Mid-Life Change to NP Proves You Get What You Give to GAPNA
by Carole Bartoo
Alison Schlenger was content in her 15-year career as a healthcare social worker, but when her mother developed Alzheimer’s disease, life cut a new path for her.
Alison and her mother, Juanita
“My mother was an educator. She was able to fool even me for a while. But ultimately her dementia progressed, and I discovered you cannot work full time, raise a 9-year-old with a husband who commutes, and care for a parent with Alzheimer’s,” said Schlenger.
So Schlenger retired as a social worker to manage her mother’s care. She says she didn’t know much about geriatric nurse practitioners until a bout with pneumonia took her mother to the doctor’s office. The doctor was booked, but the nurse practitioner (NP) could see her right away.
“It was phenomenal. Mom needed a chest x-ray; the NP sent us down the hall to an outpatient imaging center, then asked for my number. After clinic hours, the NP called my cell to confirm the diagnosis, sent a prescription, and scheduled a followup appointment,” Schlenger recalled.
That kind of efficiency and willingness to work outside regular hours for a family in distress impressed Schlenger deeply. Shortly after her mother’s death, Schlenger enrolled in Emory University’s GNP program. Carolyn Clevenger, DNP (immediate Past President of GAPNA) directed the gerontology track and became one of Schlenger’s first mentors, encouraging her to join GAPNA.
Schlenger put a great deal of energy into the organization, attending the Georgia Chapter’s quarterly meetings, serving on the planning committee for the annual CE conference, and taking her turn as Chapter President. Clevenger and other colleagues took notice of her involvement, so when opportunities opened as Schlenger was graduating, they thought of her.
“Carolyn had been doing some PRN home visits for a physician who reached out to Emory’s School of Nursing for help serving elderly patients with mobility issues. She was no longer able to fulfill that role, so I started right in as a house calls primary care provider,” Schlenger said.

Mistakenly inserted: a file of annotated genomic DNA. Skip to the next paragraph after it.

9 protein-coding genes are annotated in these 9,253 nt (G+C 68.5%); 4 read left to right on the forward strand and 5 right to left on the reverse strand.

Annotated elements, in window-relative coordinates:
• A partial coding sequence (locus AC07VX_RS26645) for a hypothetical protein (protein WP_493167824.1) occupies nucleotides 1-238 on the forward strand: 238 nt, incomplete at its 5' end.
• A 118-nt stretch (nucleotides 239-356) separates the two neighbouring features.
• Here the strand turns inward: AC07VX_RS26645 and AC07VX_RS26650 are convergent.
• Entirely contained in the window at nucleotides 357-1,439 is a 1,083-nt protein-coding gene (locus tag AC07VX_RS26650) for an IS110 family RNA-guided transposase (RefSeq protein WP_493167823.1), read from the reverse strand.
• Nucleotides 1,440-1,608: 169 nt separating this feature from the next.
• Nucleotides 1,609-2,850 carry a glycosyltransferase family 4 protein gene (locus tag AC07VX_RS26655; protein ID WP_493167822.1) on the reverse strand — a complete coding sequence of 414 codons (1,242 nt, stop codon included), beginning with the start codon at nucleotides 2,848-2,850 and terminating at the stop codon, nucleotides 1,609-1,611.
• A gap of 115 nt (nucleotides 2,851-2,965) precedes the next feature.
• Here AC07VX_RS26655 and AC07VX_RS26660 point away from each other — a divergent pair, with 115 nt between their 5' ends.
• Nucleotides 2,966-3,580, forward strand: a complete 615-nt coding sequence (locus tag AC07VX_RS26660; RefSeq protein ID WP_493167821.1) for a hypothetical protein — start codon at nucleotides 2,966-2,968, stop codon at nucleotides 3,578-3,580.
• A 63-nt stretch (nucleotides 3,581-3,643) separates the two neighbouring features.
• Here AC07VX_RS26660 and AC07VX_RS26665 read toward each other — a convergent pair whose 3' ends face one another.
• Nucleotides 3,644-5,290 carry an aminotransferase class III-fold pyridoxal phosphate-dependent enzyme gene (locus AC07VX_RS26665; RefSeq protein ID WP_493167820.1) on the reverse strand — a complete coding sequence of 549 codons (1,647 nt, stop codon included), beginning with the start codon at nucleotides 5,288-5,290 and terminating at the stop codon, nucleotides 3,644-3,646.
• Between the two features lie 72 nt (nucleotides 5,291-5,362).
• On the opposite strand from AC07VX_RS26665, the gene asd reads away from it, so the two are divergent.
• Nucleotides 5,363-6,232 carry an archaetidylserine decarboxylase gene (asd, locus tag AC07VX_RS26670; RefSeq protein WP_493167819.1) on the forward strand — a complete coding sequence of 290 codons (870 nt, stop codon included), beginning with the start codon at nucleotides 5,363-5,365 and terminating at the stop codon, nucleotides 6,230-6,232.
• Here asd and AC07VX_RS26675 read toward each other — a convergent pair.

Building a Practice
Schlenger created a limited liability corporation and built an active practice over the next seven years. The GAPNA House Calls SIG connected her with colleagues all over the country for clinical and business advice.
To keep abreast of changing healthcare policy, she joined GAPNA’s Health Affairs Committee. That’s when she realized the landscape was changing in a way that would not be favorable to her small, already challenging practice. She decided she was ready for a change. Once again, her connections at Emory and GAPNA would guide her.
Clevenger was clinical director for Emory Brain Health Center’s NP-led Integrated Memory Care Clinic (IMCC). Schlenger knew several faces among the clinic team that were familiar from GAPNA events. IMCC had an opening for an NP; Schlenger could not refuse the opportunity.
The clinic serves patients with a dementia diagnosis offering primary and specialized dementia care, medication management, and coordination of care and support for families, including caregiver classes, discussion of current and future goals, and guidance for advanced directives, transitions of care, and palliative and hospice care.
The IMCC is, Schlenger says, a patient-centered medical home model. It’s exactly what families affected by Alzheimer’s disease require. The sort of care she would have been grateful for when her mother was alive.
“We have an after-hours number; on a 24/7 basis, the phone rings directly to whoever is on call. A daughter called yesterday, so I said ‘Hello, this is Alison’ and she stopped… she couldn’t believe it was me, someone she knew well from clinic. She thought she would get an answering service. Instead I could just ask ‘what’s up with mom?’”
Schlenger remains engaged in GAPNA. In addition to membership in SIGs, she and the Georgia Chapter have kept pace. February 2017 was the Georgia GAPNA Chapter’s 8th annual continuing education conference. Schlenger has participated in every one. The year she served as her chapter’s president, the chapter was chosen as a GAPNA chapter of excellence. She says she feels there is much to do and she believes in the power of GAPNA to effect change.
“New NPs must understand that the changes in the profession happen through the professional organization. What you put into it is what you get out of it,” she said.
“I like the direction GAPNA is going: to establish us as geriatric experts who speak to the unique needs of our population. There are old mentalities that keep NPs from being able to order vital services such as home health, for example. And in some states, NPs are kept from practicing to the full extent of their licensure. These are old models of care that need to change.”
You can count of Alison Schlenger to be part of making that change.
Carole Bartoo, MSN, BSN, AGNP-BC